Hilbert's paradox of the Grand Hotel is a mathematical veridical paradox about infinite sets presented by German mathematician David Hilbert (1862â€“1943).
The Paradox of the Grand Hotel
Consider a hypothetical hotel with many rooms, all of which are occupied â€“ that is to say every room contains a guest. Suppose a new guest arrives and wishes to be accommodated in the hotel. If the hotel had only finitely many rooms, then it can be clearly seen that the request could not be fulfilled. But the hotel of interest has infinitely many rooms, so if you move the guest occupying room 1 to room 2, the guest occupying room 2 to room 3 and so on, you can fit the newcomer into room 1. By repeating this procedure, it is possible to make room for a countably infinite number of new clients: just move the person occupying room 1 to room 2, the guest occupying room 2 to room 4, and in general room N to room 2N, and all the odd-numbered rooms will be free for the new guests.
Another story regarding the Grand Hotel can be used to show that mathematical induction only works from an induction basis.
Suppose that the Grand Hotel does not allow smoking, and no cigars may be taken into the Hotel. Despite this, the guest in room 1 goes to the guest in room 2 to get a cigar. The guest in room 2 goes to room 3 to get two cigars - one for himself and one for the guest in room 1. In general, the guest in room N goes to room (N+1) to get N cigars. They each return, smoke one cigar and give the rest to the guest from room (N-1). Thus despite the fact no cigars have been brought into the hotel, each guest can smoke a cigar inside the property.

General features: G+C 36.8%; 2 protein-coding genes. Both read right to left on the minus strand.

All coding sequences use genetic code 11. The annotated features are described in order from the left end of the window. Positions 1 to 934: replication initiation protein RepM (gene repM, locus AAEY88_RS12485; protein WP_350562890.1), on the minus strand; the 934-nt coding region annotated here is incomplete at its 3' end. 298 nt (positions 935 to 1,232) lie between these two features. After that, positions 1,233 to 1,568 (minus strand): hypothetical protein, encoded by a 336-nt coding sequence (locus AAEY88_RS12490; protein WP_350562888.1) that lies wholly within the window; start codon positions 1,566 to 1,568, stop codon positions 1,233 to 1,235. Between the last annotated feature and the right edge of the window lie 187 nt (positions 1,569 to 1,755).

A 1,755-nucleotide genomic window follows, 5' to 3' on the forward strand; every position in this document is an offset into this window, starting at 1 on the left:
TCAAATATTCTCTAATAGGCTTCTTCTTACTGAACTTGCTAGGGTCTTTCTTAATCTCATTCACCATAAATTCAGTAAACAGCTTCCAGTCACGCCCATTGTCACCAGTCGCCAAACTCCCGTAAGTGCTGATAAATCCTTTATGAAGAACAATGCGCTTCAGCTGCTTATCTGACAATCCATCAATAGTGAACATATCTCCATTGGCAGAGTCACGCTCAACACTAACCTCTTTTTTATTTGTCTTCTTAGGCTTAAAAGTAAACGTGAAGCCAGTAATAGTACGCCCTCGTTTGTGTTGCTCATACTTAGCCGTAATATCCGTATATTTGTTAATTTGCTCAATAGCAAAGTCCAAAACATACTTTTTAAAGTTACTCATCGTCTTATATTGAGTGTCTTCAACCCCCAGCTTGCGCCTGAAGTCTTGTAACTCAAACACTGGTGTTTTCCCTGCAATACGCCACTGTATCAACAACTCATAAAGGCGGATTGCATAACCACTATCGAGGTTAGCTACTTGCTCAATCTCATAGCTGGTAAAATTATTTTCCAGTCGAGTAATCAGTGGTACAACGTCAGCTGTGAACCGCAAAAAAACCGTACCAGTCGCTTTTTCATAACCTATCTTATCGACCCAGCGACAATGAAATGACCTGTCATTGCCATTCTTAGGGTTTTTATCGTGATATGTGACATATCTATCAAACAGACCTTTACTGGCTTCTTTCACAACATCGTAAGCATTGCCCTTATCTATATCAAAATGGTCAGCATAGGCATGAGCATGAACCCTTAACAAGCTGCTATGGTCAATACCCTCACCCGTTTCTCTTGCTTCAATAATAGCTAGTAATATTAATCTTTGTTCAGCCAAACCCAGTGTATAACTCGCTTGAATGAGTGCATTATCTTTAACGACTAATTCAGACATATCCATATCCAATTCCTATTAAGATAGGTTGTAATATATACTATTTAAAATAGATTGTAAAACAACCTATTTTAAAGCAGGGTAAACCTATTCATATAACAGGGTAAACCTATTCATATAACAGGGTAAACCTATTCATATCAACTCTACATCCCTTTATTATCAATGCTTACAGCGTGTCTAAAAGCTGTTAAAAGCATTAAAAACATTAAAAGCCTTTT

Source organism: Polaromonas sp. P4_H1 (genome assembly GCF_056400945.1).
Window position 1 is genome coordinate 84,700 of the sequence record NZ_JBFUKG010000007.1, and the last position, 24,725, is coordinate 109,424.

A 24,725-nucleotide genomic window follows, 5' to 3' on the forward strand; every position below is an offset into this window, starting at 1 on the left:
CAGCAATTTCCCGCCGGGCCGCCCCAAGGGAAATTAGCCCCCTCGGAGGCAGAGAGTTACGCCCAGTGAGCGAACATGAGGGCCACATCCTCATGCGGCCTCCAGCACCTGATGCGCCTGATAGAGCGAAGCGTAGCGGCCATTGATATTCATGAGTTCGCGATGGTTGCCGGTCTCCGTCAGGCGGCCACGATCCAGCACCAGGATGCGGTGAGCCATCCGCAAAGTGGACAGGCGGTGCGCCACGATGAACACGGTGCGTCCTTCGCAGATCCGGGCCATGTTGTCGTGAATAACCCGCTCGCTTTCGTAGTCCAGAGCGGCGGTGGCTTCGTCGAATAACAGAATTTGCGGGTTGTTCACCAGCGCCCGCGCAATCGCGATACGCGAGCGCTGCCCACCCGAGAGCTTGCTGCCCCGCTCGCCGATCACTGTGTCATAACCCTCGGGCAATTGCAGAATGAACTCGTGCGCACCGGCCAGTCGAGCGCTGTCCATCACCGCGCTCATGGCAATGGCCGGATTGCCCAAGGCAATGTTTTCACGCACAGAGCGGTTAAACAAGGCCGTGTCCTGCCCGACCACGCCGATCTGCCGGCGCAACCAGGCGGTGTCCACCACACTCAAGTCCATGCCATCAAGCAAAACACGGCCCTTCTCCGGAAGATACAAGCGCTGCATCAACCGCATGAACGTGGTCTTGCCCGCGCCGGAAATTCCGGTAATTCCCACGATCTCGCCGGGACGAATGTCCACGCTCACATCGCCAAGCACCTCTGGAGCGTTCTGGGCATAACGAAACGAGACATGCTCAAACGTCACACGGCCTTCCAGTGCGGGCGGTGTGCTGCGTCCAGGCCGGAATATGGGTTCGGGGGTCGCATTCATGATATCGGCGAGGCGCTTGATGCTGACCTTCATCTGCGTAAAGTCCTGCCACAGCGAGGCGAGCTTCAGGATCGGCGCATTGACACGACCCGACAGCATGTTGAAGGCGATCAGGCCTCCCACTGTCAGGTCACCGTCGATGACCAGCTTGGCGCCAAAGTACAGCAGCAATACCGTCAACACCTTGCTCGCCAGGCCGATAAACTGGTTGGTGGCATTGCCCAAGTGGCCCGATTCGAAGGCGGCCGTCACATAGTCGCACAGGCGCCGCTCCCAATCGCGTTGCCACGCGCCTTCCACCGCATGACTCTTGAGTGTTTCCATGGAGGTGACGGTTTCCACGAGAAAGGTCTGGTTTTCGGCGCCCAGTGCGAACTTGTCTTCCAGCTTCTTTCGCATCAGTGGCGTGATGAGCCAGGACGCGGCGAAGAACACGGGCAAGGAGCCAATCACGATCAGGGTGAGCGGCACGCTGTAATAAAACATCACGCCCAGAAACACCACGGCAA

The fallacy of this story derives from the fact that there is no inductive point (base-case) from which the induction can derive. Although it is shown that if the guest from room N has (N+1) cigars then both he and all guests in lower-numbered rooms can smoke, it is never proved that any of the guests actually have cigars. The fact that the story mentions that cigars are not allowed into the hotel is designed to highlight the fallacy. However, unless it is shown that in the limit there is a guest with infinitely many cigars, the proof is flawed regardless of whether or not cigars are allowed in the hotel.